As we headed out into the dolphin grounds on Wednesday you could see clear down to the sea floor. The surface was crystal clear, no wind to make ripples. Perfect weather for sighting dolphins! But they weren't in their usual places. We made the normal run up north, then to the east, and back down south but we couldn't find them! As a last resort we headed west and there they were, just milling about.
Sea conditions were a bit rough today, but the dolphin trip went out anyway. We were greeted by a group of 9 bottlenose dolphins just outside the harbor. We recognized several of them by distinct markings on their dorsal fins. They were completely uninterested in us though, so after watching them from the boat for about ten minutes, we continued north in search of spotteds. Much to our dismay, however, they were no where to be found. But, on the way into the harbor, the same group of bottlenose was still hanging out, crater feeding.
So, moving day went well (we’ll be staying with a friend for a few days) and the dolphin trip went even better! We were able to gather another 30 minutes of video data of some of our “regular” dolphins. In the group today were #14, #48 and her calf #77 and #56 and possibly her new calf! We hadn’t expected #56 to have another calf already, but it looks like it! There was also a bottlenose hanging out with the group.
We woke up on the early side today to start some serious cleaning and taking care of last minute things. Tomorrow we will do our last batch of laundry and take care of things such as the phone and electricity bills.
We then spent the afternoon with the fourth, fifth and sixth graders at the Gateway school.
Well, folks Hurricane Jeanne is here! Running water went out around noon and we lost internet and long distance phone lines for awhile, but electricity and cable stayed on consistently throughout the day and night. There seems to be more rain with Hurricane Jeanne than there had been with Frances, but this one is moving much faster and has a smaller diameter, so it was a breeze compared to Frances! And again, Bimini was very lucky and sustained very little damage relative to the other areas in Jeanne’s path.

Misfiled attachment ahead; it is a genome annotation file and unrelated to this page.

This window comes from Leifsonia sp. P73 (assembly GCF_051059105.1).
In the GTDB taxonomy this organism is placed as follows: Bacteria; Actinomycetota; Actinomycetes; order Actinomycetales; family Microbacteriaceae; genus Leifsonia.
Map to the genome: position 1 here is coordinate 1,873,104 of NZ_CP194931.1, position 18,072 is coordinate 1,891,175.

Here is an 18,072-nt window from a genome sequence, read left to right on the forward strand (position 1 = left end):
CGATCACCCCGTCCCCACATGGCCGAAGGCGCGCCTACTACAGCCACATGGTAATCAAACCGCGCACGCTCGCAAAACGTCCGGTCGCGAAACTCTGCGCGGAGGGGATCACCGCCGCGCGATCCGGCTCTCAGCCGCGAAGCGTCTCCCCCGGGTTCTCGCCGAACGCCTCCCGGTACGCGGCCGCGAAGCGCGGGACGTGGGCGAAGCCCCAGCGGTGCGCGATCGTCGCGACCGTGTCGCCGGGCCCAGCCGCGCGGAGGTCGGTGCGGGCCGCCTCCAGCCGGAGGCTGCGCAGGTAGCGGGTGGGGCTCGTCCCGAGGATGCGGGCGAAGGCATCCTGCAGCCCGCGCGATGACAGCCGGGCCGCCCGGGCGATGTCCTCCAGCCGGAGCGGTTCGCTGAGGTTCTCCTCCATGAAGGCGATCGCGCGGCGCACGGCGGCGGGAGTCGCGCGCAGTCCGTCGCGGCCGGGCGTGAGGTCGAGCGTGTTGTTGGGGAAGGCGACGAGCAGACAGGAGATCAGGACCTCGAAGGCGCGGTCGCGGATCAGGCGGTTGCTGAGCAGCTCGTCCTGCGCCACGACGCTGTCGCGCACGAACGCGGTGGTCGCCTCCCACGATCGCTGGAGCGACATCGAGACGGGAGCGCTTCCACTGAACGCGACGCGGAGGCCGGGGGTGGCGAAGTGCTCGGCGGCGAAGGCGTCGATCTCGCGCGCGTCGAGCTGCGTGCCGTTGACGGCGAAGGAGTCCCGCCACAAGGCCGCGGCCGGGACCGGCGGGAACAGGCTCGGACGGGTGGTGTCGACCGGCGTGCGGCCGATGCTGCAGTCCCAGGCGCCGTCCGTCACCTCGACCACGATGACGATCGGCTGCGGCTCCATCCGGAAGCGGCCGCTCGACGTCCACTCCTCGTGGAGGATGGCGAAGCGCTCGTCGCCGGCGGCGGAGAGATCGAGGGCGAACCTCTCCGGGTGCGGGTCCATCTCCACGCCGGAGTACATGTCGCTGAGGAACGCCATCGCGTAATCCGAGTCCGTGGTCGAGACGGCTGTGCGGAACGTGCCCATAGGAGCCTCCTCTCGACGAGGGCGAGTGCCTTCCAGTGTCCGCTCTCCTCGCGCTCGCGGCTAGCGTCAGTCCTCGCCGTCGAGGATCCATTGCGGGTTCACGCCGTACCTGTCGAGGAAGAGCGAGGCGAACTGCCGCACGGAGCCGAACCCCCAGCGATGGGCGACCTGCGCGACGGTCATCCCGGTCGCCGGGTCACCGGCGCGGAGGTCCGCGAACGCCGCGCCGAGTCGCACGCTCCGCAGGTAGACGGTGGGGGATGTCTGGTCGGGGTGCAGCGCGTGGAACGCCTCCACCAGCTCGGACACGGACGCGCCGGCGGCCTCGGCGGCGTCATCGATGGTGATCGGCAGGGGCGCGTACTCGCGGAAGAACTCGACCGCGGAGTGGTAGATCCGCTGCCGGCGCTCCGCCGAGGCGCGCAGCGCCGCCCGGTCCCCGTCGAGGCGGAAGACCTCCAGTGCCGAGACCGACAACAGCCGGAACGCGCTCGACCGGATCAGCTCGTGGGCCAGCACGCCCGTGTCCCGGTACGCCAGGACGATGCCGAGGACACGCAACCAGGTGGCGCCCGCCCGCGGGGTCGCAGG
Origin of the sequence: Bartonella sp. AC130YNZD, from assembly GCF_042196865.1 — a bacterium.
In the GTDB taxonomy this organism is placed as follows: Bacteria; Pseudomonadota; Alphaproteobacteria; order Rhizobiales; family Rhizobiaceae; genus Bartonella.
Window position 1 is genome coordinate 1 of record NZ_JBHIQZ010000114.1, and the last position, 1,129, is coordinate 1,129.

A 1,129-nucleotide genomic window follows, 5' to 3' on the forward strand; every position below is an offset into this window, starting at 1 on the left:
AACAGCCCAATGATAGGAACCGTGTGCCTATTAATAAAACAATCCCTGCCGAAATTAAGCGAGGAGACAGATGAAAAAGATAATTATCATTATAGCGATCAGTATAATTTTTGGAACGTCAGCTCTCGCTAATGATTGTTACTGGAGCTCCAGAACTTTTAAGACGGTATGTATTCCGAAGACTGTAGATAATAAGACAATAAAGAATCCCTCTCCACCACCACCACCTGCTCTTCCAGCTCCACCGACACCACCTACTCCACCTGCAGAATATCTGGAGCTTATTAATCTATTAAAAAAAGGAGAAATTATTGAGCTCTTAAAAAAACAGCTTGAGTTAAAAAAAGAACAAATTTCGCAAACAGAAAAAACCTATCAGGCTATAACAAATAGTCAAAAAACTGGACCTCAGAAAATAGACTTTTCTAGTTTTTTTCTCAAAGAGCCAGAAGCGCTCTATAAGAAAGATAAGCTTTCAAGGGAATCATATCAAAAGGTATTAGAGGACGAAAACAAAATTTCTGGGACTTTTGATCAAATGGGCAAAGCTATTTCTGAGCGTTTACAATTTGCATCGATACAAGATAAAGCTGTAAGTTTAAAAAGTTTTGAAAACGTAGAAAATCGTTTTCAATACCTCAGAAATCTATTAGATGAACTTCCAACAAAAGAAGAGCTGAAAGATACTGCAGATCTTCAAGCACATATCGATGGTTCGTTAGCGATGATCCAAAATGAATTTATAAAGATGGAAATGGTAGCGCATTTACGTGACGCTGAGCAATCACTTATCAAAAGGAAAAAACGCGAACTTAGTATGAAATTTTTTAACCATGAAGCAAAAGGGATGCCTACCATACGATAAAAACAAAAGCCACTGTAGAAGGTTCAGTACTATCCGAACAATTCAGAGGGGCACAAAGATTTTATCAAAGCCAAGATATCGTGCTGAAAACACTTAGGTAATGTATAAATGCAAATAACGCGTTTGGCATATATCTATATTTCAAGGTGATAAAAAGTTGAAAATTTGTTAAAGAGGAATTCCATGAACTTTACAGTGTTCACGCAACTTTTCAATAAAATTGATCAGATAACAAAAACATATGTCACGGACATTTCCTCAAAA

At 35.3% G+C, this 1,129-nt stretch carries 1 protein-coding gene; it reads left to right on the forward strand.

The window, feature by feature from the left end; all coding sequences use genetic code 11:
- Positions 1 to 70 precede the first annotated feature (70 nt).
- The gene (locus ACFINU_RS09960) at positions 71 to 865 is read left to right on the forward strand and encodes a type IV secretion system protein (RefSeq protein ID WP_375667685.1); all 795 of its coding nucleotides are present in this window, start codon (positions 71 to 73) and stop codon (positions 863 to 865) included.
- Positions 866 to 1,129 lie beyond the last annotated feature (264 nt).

Today was our first experience as guest teachers on Bimini. We spoke to over 60 students at the local Catholic school. Things were a little chaotic as it was “fun day,” but we were welcomed by teachers and students alike.
We are still trying to organize visits to the 3 local schools to give a talk about the spotted dolphins. We’ve followed up with the principals, but everyone is still getting settled into the new school year. We have been told that they will be in touch and since they all seem quite excited about the idea, we still have hope that things will come together before we leave. For anyone who has never been to the Bahamas, the term “island time” most certainly applies.
Things are still quiet here on the island, but we did take down half of our window boards, so things are less cave-like. Yesterday we went out on a friend’s boat to see how some of the reefs were holding up after the storms. Water clarity is getting much better and although some of the reefs took a bit of a hit, they are in decent shape. Then today, we spent the day diving some sites a bit south of the island. These reefs appear to be doing just fine.
Well, it looks like Ivan is staying safely west of the island, which means we are taking down our window boards tomorrow! We are sick of living in a cave. Life in the Bahamas should not be this dark!
Since we should be hurricane free for awhile, the boats have been brought back, cleaned up and restocked. Other than that, we’ve just been finishing up video logs and IDs and getting outside as much as possible.
Frances finally left us, but now the radar screens tell us that Hurricane Ivan may be on his way. Although it is too early to tell if it will hit Bimini, it is more serious than Frances because it would come from the southwest, rather than the east as Frances did. This means that the hurricane would travel across very deep waters before hitting the island—a very dangerous scenario.